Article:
In a country now wide open to Western influences, even Valentine’s Day is making inroads, with chocolates, dinner dates, flowers and cards all becoming popular expressions of affection on the occasion.

For centuries, families relied on village matchmakers. Then came traditional Chinese unions sanctioned _ and sometimes arranged _ by companies for their employees. Today, the search is fueled by personal choice, sped up by the convenience of the latest technology.

“China is now free and transparent. Everyone has the freedom to find their partner,” said Wang Peng, a divorced 43-year-old who was making his first visit to the Beijing Military and Civilian Matchmaking Service.

“Now people can meet face-to-face, talk about their feelings, exchange ideas,” said Wang, a businessman with carefully combed hair. “They can find a common language and be together.”

The first state-sponsored matchmaking agency was set up in 1986 in the southern city of Guangzhou. Today, there are more than 20,000 registered agencies, according to the government’s Xinhua News Agency. Fees can run to thousands of yuan (hundreds of dollars) _ a fortune in a country where the average person earns just US$1,000 (euro835) a year.

But “it is the most convenient and fastest way to solve their marriage problems,” said Wang Weiming, general secretary of the Matchmaking Industry Committee of the China Social Work Association. “The modern matchmaking industry will grow and will not die out as long as human beings exist in this world.”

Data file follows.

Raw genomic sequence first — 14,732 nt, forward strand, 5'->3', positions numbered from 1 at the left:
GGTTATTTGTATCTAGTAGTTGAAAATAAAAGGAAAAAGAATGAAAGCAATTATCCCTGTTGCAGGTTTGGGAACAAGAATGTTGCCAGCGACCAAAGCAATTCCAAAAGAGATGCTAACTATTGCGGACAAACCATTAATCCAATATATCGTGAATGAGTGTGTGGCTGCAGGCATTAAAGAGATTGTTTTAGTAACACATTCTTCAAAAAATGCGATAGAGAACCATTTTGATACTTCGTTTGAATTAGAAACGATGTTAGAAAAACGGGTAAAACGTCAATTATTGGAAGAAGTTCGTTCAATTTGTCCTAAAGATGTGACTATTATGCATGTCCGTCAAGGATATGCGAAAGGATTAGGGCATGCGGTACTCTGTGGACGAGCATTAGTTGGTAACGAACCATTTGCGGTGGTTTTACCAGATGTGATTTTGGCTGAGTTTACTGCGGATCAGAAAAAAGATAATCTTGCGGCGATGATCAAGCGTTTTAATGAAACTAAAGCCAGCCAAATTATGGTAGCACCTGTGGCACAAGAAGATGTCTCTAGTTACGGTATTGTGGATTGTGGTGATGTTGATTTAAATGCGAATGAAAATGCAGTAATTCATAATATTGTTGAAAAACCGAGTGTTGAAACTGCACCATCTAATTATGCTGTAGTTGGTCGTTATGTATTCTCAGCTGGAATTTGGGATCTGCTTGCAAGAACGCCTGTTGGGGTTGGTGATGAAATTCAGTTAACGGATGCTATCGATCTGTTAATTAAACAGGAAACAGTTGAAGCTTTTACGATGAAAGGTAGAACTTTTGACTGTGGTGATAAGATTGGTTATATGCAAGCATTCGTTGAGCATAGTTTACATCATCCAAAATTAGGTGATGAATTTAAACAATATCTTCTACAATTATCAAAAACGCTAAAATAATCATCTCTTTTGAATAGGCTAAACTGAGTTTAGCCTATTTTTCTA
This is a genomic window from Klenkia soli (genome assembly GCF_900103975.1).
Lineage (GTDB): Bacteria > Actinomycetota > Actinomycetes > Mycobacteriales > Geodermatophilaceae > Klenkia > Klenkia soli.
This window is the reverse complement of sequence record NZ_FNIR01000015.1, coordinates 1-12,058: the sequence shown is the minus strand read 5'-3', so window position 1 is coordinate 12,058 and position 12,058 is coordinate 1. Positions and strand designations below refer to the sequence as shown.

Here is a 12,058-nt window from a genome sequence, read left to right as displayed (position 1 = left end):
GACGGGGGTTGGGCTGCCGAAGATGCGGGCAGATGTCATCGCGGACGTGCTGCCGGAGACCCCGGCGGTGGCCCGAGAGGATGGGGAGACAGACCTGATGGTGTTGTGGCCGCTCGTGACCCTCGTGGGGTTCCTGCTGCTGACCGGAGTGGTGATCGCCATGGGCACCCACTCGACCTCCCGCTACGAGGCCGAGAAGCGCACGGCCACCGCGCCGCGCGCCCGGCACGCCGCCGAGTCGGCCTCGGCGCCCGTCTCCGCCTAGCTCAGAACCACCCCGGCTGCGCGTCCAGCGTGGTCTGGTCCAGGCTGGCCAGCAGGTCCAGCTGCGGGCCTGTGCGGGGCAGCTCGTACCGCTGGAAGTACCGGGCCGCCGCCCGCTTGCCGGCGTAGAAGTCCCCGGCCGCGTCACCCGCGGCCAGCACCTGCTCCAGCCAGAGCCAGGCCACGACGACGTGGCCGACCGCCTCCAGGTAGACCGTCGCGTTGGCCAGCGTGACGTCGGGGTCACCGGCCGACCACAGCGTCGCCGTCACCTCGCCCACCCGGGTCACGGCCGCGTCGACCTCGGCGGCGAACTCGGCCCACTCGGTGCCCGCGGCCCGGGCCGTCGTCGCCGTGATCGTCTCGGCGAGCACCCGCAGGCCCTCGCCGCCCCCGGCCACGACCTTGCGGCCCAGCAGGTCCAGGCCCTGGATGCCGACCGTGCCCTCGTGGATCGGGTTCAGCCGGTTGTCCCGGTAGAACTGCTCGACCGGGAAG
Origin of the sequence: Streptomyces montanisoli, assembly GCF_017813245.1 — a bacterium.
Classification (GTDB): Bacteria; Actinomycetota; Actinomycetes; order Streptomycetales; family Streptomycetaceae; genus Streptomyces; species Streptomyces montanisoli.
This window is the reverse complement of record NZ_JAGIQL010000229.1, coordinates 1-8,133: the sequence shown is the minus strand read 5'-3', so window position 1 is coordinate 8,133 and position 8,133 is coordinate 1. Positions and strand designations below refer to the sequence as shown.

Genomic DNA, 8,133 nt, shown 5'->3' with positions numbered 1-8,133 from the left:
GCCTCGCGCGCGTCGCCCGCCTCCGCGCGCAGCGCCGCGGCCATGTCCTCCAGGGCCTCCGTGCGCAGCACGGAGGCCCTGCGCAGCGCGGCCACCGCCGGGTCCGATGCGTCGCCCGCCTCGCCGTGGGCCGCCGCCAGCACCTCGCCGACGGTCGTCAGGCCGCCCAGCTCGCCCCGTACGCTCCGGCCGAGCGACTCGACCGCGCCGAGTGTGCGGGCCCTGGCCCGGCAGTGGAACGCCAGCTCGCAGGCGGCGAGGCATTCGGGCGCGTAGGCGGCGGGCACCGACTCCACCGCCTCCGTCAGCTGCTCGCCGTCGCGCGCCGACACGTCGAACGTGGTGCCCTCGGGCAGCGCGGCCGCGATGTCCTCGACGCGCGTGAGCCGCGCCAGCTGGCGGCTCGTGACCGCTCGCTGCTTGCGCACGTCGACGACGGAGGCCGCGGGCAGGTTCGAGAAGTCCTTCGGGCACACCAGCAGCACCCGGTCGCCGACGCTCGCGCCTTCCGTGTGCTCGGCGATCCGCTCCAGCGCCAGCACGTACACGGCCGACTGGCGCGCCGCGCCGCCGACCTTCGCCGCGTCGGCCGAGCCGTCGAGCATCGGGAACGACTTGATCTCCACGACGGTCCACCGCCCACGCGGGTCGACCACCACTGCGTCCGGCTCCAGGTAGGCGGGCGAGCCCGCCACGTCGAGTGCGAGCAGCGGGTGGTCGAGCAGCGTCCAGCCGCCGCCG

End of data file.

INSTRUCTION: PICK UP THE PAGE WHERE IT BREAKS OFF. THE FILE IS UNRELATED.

“Love is no longer the same as before because of the changes in society,” said Ren Wen, one of Beijing Military and Civilian Matchmaking Service’s employees, who are called “teacher” by clients.

“People are more independent. They want to think for themselves,” Ren said. “They’re also more independent financially, so they have greater and higher requirements.” With her hair piled high, a pearl necklace and coral-red lipstick, Ren looks like a traditional matchmaker but navigates her desktop computer with practiced smoothness.

“It’s a good deed. I like helping people to find their mate,” she said as she clicked on her mouse to get more information for Tian Li, a 48-year-old widow with a husky voice and a shy smile.

“I think I’m fairly attractive. I want to see what options I have,” Tian said. But for some parents, a low-tech approach is easier _ and a return to the days where they had some say in their children’s lives.

In Zhongshan Park, off Tiananmen Square in the heart of Beijing, hundreds of mothers and fathers gather twice a week in a do-it-yourself hunt for a partner worthy of their offspring.